As investors run for cover, this fund manager is buying energy companies, shopping malls and home builders

The standard advice from Wall Street these days: stay defensive, be wary. And retail investors seem to be heeding that, rejecting stocks and bonds for money-market funds as a banking crisis also simmers.

But our call of the day is tearing a page out of Warren Buffett old playbook — being greedy when others are fearful. “You should be more excited than depressed, because if there’s tumult, there will be winners and losers out of this,” says Cole Smead, chief executive officer and portfolio manager at Smead Capital Management, in an interview with MarketWatch in Madrid.

Investors err in trying to gauge the future via the stock market, rather than view it as a vehicle to serve them, he says. “Because it’s often your opportunity cost that kills you — what you could have done with money otherwise.”

“What is being availed to investors right now is capital intensive businesses that have some form of cyclicality and because everyone’s been so afraid that the Fed would cripple the economy and cause big economic problems…you can buy well-priced business that aren’t the businesses that people liked in the last decade,” said Smead.

Energy is an example of this, and a sector Smead said the firm hated from 2011 until early 2019, until it realized energy supplies were just getting tighter. The sector has “killed it from a one and two-year perspective,” but still only comprises 4.5% of the S&P 500
he notes.

“We would not be shocked if you could wake up in the teens looking over the next decade. Why? We’ll go back to the 1970s, when the inflation Zeitgeist became supreme in the minds of investors, places like energy did incredibly well, places like single-family housing made money in real terms,” he said.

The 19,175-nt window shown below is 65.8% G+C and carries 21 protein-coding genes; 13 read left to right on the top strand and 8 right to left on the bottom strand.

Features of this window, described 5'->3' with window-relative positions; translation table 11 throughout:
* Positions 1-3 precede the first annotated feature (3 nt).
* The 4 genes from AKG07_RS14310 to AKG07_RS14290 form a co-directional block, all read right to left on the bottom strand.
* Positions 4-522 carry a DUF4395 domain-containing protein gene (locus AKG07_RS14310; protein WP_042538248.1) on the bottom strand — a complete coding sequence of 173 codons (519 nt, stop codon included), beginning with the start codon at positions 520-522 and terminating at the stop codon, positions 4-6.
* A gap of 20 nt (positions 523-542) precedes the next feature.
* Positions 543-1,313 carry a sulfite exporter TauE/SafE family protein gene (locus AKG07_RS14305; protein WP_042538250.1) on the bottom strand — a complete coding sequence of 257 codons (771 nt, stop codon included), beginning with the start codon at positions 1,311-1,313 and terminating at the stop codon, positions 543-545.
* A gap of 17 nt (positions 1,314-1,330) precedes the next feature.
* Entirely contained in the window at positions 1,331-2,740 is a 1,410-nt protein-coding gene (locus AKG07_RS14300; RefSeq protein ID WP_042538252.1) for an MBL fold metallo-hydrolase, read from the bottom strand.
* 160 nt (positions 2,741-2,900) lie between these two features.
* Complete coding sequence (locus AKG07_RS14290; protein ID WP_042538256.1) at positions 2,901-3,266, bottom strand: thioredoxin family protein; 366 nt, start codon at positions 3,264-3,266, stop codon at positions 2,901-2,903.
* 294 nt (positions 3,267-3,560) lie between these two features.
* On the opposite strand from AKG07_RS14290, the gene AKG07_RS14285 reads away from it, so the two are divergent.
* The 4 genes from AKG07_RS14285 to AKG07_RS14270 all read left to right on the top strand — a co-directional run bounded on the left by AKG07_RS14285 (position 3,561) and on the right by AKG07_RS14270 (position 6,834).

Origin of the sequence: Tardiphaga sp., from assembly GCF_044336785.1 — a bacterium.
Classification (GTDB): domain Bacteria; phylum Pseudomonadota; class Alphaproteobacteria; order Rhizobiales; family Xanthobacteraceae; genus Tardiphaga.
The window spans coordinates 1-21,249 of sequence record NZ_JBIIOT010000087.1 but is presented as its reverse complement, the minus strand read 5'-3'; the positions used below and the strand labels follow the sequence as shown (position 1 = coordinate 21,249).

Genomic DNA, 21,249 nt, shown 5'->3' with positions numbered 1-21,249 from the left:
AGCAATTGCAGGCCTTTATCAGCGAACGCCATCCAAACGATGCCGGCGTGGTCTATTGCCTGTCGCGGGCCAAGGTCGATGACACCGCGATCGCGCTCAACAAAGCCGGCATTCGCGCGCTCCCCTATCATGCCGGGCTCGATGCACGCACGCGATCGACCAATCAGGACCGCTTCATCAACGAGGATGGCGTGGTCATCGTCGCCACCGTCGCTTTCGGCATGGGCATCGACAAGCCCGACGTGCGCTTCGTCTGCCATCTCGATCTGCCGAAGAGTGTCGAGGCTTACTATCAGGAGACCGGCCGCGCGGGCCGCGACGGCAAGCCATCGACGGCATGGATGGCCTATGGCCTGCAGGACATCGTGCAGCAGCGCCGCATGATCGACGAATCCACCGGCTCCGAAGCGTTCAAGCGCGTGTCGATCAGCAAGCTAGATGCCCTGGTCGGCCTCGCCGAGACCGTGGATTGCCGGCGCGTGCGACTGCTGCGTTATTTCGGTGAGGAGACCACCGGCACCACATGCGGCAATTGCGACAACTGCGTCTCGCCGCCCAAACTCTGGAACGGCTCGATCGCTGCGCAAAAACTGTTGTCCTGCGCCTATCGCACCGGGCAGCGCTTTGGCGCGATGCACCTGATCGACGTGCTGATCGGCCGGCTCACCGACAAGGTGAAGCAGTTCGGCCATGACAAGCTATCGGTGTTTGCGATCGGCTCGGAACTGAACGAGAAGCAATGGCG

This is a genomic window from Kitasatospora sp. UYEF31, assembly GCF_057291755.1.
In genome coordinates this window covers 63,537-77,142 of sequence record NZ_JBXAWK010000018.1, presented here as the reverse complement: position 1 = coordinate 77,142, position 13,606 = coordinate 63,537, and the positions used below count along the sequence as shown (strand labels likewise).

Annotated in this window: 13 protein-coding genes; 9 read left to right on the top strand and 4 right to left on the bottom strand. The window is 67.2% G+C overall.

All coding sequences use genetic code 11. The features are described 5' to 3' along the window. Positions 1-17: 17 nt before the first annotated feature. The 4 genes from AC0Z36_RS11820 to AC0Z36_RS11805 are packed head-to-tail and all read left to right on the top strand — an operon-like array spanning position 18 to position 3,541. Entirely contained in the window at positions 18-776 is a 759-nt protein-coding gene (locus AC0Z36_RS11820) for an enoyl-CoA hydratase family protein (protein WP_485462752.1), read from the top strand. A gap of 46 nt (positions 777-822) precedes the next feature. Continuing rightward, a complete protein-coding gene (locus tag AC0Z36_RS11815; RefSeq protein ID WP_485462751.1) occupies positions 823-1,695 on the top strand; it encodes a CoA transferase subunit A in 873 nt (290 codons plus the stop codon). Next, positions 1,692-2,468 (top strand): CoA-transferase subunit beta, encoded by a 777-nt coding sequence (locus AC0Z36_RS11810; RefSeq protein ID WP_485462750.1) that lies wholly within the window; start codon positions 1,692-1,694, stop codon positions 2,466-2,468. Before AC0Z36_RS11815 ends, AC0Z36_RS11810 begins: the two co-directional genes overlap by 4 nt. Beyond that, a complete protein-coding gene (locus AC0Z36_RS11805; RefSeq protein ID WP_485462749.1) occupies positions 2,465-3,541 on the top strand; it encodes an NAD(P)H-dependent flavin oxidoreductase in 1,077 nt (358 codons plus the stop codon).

What didn’t do well then, was bonds or the stock market in general — he thinks we’re halfway through a bear market. It’s a similar setup now, and investors would be taking advantage of a similar situation now if they realized inflation is sticky, he said.

“So the energy business looks incredible to us. I mean in our U.S. portfolio, we own 23% energy and we’re just playing a different game,” he said. Among the stocks the firm owns are Occidental Petroleum
and Chevron
in the Smead Value Fund
In its International Value Fund , it also holds Canadian companies MEG Energy
and Cenovus Energy

Another area he likes — classic American shopping malls, which didn’t get killed off as expected by the pandemic, though new ones won’t likely be built soon as “that is still very psychologically damaging to investors.” And for companies with great mall space assets, that means no new competition for maybe five years, he says.

“Secondly, the labor that builds those kinds of buildings is getting more and more expensive. So let’s say you just have five years worth, it’s probably going to cost you 25% more in five years to build those same assets today, which means the cost of replacement is growing and growing and growing,” he said. To play this, the firm owns Simon Property
and Macerich
in its Smead Value Fund

He also likes home builders, which were weighed by fears of a hard hit by Fed tightening, something that hasn’t happened, because housing supply is “way too tight.” A couple of stocks owned in this space are NVR
a home builder that doesn’t own any land, and D.R. Horton
which only owns 25% of its land.

“So we’re moving away from the idea that home builders have to be land developers, which means think of the pullback in housing. Well, does it affect the balance sheet of the business? No, because they don’t own the land,” he said. “They’re just putting the houses there, they’re just building the house, which means the return on equity through the cycle is higher there. They’re not taking the balance sheet risks through the cycle, which means people should be paying higher multiples.”

Read: 11 stocks in the S&P 500 expected to form an exclusive growth club for investors

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